Life assurance sector will offer Irish consumers more choice and better deals after Budget fillip
New tax and disclosure regimes next year in the life assurance industry should mean more choice and better deals for Irish customers. But the Irish Insurance Federation is lobbying against tax changes announced in the Budget for foreign-based life assurers.
Changes in this market are afoot. From January 1st the 40 per cent tax on gains made on investments in foreign funds will be cut to 23 per cent - the same rate as will apply to gains from investments placed with Irish-based investment managers. The new "gross-roll" tax system means consumers will no longer pay tax each year on investment gains but will pay instead a once-off exit tax when the investment is encashed or reaches maturity. The longawaited Insurance Bill will require disclosure to customers of the commissions and charges on policies and surrender values. The Pensions Bill will introduce the proposed personal retirement savings accounts (PRSAs). The equalisation of the exit tax between Irish-based and foreign-based funds follows intensive lobbying by the Consumer Association of Ireland and threats of complaints to the EU in Brussels. But the Irish industry reacted swiftly to the Budget announcement. Because of the way the tax will be collected, the change will disadvantage Irish-based life assurers, it has warned.
When a policy is encashed Irish-based life assurers will have to deduct the tax at source before the funds are paid out to the policyholder. But foreign-based funds will be able to pay out the full fund encashment value to the policyholders who will be responsible for declaring and paying their own tax liability.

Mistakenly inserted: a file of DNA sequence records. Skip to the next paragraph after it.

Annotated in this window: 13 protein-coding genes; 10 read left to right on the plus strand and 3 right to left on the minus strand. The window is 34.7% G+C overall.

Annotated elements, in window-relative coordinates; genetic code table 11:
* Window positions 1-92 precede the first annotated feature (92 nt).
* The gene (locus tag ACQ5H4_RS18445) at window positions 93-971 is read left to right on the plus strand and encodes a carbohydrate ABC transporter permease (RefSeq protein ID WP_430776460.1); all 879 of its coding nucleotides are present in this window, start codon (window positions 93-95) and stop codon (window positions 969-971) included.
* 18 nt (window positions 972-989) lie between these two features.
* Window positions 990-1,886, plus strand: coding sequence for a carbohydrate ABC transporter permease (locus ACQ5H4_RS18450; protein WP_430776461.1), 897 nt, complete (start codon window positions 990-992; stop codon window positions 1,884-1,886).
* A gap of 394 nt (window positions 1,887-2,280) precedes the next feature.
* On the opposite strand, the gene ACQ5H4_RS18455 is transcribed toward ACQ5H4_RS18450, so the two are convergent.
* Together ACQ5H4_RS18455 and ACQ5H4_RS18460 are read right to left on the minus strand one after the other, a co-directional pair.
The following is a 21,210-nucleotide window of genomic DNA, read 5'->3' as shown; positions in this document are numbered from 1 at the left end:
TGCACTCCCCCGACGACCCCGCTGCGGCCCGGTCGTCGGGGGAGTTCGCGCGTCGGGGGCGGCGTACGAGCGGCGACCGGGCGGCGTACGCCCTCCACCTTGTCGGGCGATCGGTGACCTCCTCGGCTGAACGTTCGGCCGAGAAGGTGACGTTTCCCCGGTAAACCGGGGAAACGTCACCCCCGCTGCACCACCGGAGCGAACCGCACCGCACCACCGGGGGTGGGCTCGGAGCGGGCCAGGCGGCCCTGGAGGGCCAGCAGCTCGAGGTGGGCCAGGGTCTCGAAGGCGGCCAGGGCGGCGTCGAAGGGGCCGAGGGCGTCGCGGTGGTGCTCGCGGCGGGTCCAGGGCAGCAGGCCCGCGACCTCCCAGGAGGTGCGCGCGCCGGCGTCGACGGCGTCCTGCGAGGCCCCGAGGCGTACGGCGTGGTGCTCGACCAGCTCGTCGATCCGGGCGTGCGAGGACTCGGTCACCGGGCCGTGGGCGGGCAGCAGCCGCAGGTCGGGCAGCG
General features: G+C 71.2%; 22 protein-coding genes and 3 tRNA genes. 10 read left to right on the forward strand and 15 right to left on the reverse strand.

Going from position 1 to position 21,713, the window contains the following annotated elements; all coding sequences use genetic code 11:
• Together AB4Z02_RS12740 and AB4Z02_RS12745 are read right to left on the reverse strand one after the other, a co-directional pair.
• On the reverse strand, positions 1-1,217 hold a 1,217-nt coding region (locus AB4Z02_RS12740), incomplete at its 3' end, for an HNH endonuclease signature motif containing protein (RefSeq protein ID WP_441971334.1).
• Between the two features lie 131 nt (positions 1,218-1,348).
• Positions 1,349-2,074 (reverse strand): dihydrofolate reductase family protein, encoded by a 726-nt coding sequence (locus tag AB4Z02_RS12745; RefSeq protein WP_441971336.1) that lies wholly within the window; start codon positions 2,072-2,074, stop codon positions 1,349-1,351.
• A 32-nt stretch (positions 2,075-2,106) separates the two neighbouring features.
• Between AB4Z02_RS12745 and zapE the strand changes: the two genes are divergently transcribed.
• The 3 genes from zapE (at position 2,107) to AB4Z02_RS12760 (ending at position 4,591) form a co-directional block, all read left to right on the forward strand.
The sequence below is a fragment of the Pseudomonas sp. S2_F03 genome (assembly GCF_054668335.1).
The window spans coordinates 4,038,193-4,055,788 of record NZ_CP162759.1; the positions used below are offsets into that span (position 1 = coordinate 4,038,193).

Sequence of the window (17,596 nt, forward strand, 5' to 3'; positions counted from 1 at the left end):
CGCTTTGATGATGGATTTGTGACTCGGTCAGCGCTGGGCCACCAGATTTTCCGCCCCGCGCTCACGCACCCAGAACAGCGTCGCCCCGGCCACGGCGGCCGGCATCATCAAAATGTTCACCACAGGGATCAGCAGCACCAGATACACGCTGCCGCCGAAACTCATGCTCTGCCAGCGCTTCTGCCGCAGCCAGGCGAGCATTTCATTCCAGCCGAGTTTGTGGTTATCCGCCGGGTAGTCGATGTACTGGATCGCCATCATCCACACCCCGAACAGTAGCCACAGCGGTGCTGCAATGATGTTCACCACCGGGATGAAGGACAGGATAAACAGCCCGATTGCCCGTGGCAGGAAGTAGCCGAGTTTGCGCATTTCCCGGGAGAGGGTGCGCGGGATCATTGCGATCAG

All policyholders will be liable for the same tax but the Irish industry has warned that the gross payout allowed to foreign funds would give unscrupulous investors an opportunity to evade tax.
"We want a level playing field. We are not looking for more favourable treatment for Irish-based funds. We want Mr McCreevy to amend his proposals in the Finance Bill. All companies should either pay out funds gross or all should levy the withholding tax. Otherwise Irish companies are at a disadvantage," said Mr Mike Kemp of the Irish Insurance Federation.
If the proposed system of tax collection remains in place, the IIF argues there should be a higher tax rate for gains on foreign investments. It contends that the Budget change will encourage investors to move into offshore funds for tax planning reasons. It argues that even compliant taxpayers will be able to delay paying their exit tax liability on gains from foreign-based investments for up to 15 months under the self-assessment system.
The new tax regime will make the Irish market more attractive to foreign funds. Because it is a relatively small market, foreign funds are not expected to flood in immediately. Some firms, such as Virgin, have already said they are interested and some funds already in the IFSC are expected to introduce niche products.
While some foreign-based companies are expected to show interest in the Irish market, a number of brokers and intermediaries are expected to look into what would be good for their clients and approach foreign companies with proposals to market some of their products in the Irish market.